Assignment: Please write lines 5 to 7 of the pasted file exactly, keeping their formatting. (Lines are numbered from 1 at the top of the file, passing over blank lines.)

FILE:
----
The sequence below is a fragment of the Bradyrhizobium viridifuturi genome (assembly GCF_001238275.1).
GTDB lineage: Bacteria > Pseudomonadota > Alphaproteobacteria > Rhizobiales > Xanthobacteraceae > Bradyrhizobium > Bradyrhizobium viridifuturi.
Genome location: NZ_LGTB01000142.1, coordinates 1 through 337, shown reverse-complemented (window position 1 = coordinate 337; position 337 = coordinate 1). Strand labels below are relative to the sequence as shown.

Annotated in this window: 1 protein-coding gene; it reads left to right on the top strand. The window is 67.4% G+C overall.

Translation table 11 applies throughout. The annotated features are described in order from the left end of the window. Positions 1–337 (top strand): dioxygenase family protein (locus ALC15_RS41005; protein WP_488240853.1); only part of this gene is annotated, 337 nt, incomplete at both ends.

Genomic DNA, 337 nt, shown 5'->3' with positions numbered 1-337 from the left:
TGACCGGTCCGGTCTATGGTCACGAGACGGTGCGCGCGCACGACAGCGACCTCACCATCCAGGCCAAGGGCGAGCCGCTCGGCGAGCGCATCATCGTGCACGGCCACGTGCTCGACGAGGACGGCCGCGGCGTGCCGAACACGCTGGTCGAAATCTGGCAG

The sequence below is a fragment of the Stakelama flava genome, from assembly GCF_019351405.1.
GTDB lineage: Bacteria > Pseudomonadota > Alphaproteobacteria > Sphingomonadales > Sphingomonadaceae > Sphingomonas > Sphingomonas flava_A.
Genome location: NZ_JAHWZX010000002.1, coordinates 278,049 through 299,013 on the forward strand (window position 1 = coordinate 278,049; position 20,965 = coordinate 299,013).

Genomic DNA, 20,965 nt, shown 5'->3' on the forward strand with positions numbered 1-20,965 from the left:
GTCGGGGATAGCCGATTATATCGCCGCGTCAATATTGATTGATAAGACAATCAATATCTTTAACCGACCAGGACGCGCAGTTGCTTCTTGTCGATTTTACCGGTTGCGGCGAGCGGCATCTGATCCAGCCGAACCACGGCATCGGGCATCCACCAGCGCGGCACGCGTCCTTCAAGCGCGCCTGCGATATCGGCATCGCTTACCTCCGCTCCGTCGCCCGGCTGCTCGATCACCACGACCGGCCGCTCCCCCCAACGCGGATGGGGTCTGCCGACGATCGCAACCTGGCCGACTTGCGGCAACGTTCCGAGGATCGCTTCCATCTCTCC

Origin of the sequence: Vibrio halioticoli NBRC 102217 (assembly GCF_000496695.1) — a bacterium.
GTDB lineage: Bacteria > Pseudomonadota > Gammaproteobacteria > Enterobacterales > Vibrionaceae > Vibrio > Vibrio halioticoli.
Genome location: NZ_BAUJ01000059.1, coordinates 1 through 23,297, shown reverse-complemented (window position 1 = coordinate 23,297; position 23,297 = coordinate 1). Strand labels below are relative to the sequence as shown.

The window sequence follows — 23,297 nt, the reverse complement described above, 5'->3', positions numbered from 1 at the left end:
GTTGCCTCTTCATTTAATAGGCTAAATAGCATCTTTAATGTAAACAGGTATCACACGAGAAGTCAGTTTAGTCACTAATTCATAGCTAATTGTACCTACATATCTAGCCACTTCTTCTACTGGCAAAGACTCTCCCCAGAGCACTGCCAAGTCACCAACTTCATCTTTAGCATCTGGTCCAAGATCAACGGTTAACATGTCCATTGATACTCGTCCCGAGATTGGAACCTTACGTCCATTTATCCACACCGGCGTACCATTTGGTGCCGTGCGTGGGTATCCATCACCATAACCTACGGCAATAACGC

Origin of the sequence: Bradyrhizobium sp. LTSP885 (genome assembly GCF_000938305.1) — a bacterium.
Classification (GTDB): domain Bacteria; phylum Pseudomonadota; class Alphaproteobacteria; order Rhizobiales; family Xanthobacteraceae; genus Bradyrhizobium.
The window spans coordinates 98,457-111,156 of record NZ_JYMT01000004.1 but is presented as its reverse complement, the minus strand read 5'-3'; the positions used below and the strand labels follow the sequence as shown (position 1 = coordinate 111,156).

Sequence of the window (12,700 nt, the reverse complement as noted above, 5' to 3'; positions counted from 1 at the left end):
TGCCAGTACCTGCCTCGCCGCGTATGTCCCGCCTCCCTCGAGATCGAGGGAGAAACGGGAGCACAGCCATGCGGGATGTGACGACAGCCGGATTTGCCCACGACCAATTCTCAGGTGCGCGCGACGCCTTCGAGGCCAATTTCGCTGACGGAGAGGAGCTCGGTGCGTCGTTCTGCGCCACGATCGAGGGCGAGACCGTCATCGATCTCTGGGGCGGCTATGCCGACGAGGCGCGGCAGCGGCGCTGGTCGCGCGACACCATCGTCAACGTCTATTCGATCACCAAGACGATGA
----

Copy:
Translation table 11 applies throughout. The annotated features are described in order from the left end of the window. Positions 1–337 (top strand): dioxygenase family protein (locus ALC15_RS41005; protein WP_488240853.1); only part of this gene is annotated, 337 nt, incomplete at both ends.

Genomic DNA, 337 nt, shown 5'->3' with positions numbered 1-337 from the left:
TGACCGGTCCGGTCTATGGTCACGAGACGGTGCGCGCGCACGACAGCGACCTCACCATCCAGGCCAAGGGCGAGCCGCTCGGCGAGCGCATCATCGTGCACGGCCACGTGCTCGACGAGGACGGCCGCGGCGTGCCGAACACGCTGGTCGAAATCTGGCAG